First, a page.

(Of course this "easy" description leaves much out, as for example the harvesting of nerve tissue from the stefel dogs, which though it serves a familiar purpose — improving the quality of life of the very rich — cannot be reduced to something already recognizable, and cannot be separated from the rest of the story. But then no story is actually reducible, and the easy description will do for now.)
But the ending...? It is tempting to say that Strete makes the reader feel the human as alien, but this is not correct — not here, probably not anywhere, because surely this is impossible. We are human, and no matter how much estrangement we may sometimes (or often, or always) feel from some (or many, or all) of our fellow humans, this estrangement is itself only and always human. (In a way this is emphasized by Strete's ability to understand his human character, who is after all — among other things — a stand-in for the white people who perpetrated, and continue to perpetrate, genocide on Strete's.) Perhaps — and this is only an attempt — it would be better to say that by describing the human in the language of the alien Strete brings the reader to feel this very impossibility — the impossibility of our seeing the human as alien — in all its necessity. And with this feeling, again perhaps, comes the knowledge that the equally limited perspective of the alien exists, also, and possesses its own necessity.
He got up from the table slowly, his food untouched, and he moved toward them. She knew what was to happen and in that unreadable face, he found the knowledge of what he was about to do. He lifted the boy away from the mat on the floor and cradling him against his chest, turned and walked back to the table. She sat motionlessly in the corner and in that moment he knew, he finally knew she was capable of emotion, that she had feelings of her own."When They Find You" appears in Strete's marvelous collection The Bleeding Man. Thank you to Jennifer Marie Brissett, whose lovely review of the book made me aware of its existence, and thank you to Christoph Endres and Strete himself for making it, and the rest of Strete's writing, freely available online. It should be read.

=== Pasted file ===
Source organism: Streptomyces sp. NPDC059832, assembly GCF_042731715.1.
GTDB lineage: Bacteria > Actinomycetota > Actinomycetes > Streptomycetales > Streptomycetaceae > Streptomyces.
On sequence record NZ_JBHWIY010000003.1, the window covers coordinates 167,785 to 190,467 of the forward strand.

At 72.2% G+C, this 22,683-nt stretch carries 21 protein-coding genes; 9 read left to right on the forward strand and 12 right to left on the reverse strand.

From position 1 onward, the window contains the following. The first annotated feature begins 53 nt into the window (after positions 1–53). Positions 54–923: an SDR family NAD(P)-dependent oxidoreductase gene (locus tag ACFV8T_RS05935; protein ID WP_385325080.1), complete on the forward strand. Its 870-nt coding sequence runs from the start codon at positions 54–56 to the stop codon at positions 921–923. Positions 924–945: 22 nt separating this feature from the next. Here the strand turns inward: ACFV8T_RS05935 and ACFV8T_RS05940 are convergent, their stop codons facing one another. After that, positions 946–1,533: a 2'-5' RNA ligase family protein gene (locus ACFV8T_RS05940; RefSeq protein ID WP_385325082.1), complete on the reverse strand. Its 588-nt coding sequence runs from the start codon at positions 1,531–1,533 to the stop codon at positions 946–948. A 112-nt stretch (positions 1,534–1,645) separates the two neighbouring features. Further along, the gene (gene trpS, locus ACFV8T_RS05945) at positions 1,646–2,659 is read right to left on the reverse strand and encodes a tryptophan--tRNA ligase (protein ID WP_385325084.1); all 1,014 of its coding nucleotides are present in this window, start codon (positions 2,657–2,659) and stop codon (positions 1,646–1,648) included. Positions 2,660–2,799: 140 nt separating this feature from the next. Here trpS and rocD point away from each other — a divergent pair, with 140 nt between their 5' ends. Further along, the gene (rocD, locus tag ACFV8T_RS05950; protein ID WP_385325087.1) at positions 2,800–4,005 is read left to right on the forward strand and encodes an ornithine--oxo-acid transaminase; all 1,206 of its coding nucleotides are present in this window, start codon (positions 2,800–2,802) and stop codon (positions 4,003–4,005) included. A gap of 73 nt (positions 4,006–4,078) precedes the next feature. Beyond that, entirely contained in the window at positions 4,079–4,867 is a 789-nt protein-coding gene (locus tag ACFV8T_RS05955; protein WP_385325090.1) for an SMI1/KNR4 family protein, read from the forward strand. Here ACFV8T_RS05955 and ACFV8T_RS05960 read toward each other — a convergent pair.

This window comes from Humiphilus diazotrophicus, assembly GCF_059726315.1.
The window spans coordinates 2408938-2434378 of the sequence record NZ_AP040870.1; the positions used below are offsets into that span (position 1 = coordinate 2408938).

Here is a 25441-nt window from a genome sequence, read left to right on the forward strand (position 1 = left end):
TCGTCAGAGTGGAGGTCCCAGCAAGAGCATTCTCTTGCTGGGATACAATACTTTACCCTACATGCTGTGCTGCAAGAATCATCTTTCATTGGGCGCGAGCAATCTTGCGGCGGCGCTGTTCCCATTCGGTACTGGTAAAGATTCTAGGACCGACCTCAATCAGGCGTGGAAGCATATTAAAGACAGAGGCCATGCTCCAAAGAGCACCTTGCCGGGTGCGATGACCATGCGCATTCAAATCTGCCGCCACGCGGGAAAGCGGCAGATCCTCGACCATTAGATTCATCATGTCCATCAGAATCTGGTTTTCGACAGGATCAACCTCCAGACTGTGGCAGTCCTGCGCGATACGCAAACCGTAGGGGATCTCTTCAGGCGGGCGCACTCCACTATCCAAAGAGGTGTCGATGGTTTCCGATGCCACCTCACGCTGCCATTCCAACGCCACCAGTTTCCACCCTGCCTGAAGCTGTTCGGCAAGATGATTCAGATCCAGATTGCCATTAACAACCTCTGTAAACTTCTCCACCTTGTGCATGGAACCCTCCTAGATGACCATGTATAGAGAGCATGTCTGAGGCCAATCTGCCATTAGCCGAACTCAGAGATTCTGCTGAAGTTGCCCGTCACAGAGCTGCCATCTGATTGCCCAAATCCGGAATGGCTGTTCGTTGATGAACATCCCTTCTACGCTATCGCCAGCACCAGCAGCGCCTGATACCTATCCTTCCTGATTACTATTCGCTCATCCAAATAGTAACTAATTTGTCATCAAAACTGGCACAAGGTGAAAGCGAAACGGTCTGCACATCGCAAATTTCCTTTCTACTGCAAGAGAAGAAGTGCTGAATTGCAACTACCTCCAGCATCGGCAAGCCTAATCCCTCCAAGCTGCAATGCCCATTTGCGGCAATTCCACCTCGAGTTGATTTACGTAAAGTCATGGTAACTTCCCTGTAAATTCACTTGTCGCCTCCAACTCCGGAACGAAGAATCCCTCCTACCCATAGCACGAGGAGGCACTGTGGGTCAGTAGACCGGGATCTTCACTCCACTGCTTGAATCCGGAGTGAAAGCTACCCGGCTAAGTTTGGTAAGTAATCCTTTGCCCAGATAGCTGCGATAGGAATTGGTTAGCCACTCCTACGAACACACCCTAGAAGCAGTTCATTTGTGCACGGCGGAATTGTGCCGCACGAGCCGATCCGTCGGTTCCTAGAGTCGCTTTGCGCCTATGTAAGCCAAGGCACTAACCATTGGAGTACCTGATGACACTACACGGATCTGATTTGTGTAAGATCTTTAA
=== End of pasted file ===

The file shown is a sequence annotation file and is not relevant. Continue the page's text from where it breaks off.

He pulled a chair up beside his and sat the boy gently down upon the chair. He turned to her, and without a word she knew that the boy's place would hereafter be at the table, she knew it by the sad, unrelenting look on his face.
He took a piece of bread and put it unwashed into the boy's mouth. And then he heard it, and turned to look at her. Her face was turned away, her shoulders motionless.
But he heard it and this time knew what it was. That melodious, birdlike sound, the way the creatures of Kingane cried, the sound the creatures of Kingane made when they were dying.
But he had his back hardened against it and would not relent, having made judgment for the boy. But after the way of his own kind, his shoulders shook and he made the harsh, broken rasping sound, the way the creatures of Earth cried, the sound the creatures of Earth made when they were dying.